What We Treat
The Cardiology Department at the Hospital of St John & St Elizabeth offers a full range of services for a various conditions. Our investigations include:
An ECG is the most basic cardiac investigation. It provides a graphic representation of the electrical activity of the heart. This representation indicates the overall underlying rhythm of the heart and will indicate any arrhythmias or abnormalities in the conduction system of the heart.
This investigation is performed to produce a prolonged ECG recording over the course of 1 day or longer. This is particularly useful for patient with blackouts, paroxysmal arrhythmias or symptoms of palpitations.
This investigation is used to ‘capture’ symptomatic arrhythmias. The small device is attached to the patient and records the ECG on a continuous loop. There is also a device that is carried by the patient and can be placed on the chest when a symptom occurs.
An echocardiogram with a bubble study is a diagnostic test which is used to identify whether a communication between the right and left sides of the heart is present, this would be an abnormal finding in a patient.
24 hours blood pressure monitoring provides the physician with more detailed information on blood pressure over a 24 hour period in particular on night time and day time trends.
An echocardiogram or echo scan is an ultrasound examination of the heart. It uses ultrasound to image the chambers and valves of the heart. Important information about ventricular and valve function is obtained.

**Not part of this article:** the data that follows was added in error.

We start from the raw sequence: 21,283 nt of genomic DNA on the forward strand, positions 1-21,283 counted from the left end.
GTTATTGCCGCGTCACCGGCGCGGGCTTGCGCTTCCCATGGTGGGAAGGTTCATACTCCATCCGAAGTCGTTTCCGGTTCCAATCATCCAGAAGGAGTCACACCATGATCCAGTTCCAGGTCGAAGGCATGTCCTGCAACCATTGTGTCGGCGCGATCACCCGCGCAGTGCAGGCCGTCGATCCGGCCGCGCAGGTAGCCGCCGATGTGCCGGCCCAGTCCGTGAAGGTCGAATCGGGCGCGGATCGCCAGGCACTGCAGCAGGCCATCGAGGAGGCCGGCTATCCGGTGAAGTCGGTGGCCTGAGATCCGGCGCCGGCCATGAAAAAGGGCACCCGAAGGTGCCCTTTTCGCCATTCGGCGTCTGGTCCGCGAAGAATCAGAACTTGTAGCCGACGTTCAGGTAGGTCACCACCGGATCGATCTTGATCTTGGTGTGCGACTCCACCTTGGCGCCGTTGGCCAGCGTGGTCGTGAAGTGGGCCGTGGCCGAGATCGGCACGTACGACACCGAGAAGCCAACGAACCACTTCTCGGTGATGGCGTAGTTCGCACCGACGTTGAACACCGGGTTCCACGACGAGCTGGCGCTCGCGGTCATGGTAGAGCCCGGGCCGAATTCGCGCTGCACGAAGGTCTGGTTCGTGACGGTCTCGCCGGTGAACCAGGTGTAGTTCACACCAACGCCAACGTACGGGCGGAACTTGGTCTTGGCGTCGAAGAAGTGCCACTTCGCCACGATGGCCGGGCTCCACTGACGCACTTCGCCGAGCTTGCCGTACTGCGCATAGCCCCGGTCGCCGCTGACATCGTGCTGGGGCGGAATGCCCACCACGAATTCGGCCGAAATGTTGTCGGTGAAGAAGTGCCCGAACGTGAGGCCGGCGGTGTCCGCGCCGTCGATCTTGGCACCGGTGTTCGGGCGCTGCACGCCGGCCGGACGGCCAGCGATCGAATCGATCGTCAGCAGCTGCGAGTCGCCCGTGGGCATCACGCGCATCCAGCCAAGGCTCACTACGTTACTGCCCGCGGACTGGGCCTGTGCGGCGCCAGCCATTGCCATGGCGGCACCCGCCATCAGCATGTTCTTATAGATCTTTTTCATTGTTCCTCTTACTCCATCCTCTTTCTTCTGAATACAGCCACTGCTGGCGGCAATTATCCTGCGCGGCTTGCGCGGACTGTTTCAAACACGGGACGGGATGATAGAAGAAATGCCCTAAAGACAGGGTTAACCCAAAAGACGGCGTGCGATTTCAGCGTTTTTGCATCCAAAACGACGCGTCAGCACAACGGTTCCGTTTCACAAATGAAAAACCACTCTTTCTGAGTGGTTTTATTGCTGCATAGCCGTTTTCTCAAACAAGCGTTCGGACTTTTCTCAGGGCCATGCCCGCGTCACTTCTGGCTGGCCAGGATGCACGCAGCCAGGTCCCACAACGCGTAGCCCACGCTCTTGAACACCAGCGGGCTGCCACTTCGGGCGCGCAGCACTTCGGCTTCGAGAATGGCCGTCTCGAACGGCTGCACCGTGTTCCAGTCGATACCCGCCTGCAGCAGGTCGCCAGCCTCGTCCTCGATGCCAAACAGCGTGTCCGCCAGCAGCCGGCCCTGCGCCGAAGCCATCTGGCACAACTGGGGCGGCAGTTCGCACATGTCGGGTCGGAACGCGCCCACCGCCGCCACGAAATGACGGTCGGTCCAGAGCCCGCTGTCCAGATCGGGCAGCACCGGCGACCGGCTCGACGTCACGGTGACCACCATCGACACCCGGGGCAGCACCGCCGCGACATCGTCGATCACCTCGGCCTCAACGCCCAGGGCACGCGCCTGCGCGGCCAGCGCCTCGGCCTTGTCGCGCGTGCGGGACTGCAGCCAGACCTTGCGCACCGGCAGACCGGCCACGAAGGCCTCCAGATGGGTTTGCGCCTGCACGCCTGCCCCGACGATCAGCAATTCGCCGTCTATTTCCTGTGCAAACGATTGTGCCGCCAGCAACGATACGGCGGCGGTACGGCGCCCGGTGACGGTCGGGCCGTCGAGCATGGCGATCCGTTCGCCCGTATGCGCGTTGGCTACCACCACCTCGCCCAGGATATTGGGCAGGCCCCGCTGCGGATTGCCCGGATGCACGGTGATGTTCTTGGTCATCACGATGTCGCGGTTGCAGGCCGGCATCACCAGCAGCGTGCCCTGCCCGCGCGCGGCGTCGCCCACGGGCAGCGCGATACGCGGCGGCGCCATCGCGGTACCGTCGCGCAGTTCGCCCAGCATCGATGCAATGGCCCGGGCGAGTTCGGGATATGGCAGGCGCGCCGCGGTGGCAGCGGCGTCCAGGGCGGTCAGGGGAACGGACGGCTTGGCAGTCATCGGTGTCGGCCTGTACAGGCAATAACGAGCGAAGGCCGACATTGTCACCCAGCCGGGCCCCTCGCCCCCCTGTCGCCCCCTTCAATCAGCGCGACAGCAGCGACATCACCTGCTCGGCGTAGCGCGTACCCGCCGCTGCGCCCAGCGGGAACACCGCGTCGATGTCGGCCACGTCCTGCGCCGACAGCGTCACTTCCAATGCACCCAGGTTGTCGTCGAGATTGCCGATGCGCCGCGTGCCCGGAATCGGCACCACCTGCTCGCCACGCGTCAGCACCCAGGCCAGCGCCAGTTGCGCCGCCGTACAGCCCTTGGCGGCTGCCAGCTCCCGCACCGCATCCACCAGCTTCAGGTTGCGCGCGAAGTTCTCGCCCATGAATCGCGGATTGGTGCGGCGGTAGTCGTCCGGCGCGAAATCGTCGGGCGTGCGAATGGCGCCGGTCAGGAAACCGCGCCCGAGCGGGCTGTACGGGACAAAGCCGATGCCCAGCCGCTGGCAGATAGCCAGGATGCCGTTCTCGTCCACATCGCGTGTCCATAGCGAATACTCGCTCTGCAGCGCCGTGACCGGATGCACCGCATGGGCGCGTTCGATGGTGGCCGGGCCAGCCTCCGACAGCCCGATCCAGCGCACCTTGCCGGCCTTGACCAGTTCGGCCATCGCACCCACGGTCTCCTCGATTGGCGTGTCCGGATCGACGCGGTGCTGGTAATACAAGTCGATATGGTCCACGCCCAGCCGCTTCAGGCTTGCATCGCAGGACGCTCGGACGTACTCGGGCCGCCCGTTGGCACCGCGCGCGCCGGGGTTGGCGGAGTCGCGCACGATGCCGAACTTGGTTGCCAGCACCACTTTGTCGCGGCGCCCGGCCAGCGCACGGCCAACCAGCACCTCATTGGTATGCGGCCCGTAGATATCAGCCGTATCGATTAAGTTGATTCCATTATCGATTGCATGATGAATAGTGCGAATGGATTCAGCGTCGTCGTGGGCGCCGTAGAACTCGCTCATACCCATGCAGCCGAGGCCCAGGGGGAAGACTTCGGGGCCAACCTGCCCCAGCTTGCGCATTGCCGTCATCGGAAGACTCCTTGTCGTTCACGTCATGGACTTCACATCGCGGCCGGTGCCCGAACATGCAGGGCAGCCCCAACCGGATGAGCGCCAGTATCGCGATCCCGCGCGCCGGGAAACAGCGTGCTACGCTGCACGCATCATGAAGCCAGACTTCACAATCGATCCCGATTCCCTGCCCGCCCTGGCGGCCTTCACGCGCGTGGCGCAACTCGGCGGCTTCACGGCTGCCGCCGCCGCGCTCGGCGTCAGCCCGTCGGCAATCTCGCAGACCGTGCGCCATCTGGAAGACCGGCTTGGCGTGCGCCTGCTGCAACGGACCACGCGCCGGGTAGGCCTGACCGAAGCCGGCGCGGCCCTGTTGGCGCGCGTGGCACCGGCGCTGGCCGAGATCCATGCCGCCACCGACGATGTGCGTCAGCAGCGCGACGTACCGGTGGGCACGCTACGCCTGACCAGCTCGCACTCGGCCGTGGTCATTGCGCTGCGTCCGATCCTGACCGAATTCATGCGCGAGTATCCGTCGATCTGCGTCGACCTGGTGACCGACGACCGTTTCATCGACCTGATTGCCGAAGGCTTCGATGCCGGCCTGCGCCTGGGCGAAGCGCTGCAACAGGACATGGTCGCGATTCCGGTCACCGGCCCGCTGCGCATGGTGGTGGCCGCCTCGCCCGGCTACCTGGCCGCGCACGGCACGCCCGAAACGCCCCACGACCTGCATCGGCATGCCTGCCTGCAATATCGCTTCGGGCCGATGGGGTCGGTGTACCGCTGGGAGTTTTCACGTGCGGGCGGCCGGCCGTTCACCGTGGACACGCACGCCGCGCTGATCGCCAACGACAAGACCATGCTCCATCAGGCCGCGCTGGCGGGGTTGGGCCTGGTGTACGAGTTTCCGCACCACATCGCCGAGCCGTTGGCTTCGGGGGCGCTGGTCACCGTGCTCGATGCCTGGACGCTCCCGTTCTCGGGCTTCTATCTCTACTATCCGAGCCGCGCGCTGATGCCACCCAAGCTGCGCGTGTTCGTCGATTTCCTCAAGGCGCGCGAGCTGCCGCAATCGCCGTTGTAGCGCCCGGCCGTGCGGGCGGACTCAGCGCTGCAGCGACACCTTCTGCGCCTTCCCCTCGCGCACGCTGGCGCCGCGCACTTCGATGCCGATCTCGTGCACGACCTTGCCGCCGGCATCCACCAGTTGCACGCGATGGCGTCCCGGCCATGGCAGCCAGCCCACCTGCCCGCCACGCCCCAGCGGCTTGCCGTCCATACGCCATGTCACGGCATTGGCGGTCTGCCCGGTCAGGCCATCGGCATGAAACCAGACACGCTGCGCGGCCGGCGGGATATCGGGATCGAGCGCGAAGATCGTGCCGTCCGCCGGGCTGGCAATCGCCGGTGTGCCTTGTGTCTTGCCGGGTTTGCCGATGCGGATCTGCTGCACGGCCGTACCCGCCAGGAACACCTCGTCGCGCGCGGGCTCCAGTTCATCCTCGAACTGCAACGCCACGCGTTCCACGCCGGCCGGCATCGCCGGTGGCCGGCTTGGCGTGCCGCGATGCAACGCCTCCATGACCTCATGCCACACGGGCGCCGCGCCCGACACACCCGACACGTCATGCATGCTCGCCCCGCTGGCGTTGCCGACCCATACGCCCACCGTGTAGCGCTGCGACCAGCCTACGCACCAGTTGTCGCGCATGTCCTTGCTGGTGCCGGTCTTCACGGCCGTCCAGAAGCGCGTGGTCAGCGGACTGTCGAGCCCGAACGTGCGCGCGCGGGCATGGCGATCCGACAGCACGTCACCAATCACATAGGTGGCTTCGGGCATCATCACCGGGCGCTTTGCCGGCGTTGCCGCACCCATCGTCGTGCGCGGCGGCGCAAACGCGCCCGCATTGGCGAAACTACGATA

This is a non-invasive procedure offering detailed, anatomical and functional data about the heart and coronary arteries. We are offering this service as a one-stop clinic.
This investigation is mainly used to help diagnose the cause of chest pain and dyspnoea on exertion. These symptoms can be associated with a partial blockage of the coronary arteries. A 12 lead ECG is constantly monitored by the Cardiac Physiologist for arrhythmias and ST changes (ST changes can indicate a partial blockage of the coronary arteries). The test is often used to assess blood pressure control. It can also be used as a screening tool for persons with cardiac risk factors.
Electrical cardioversion is known to be one of the most effective ways to terminate drug refactory supra-ventricular tachycardias such as atrial fibrillation, atrial re-entry tachycardias and atrial tachycardia. A controlled electrical charge is sent through the heart whilst under anaesthetic that “resets” the arrhythmia.
Steve Barnes - Hospice Director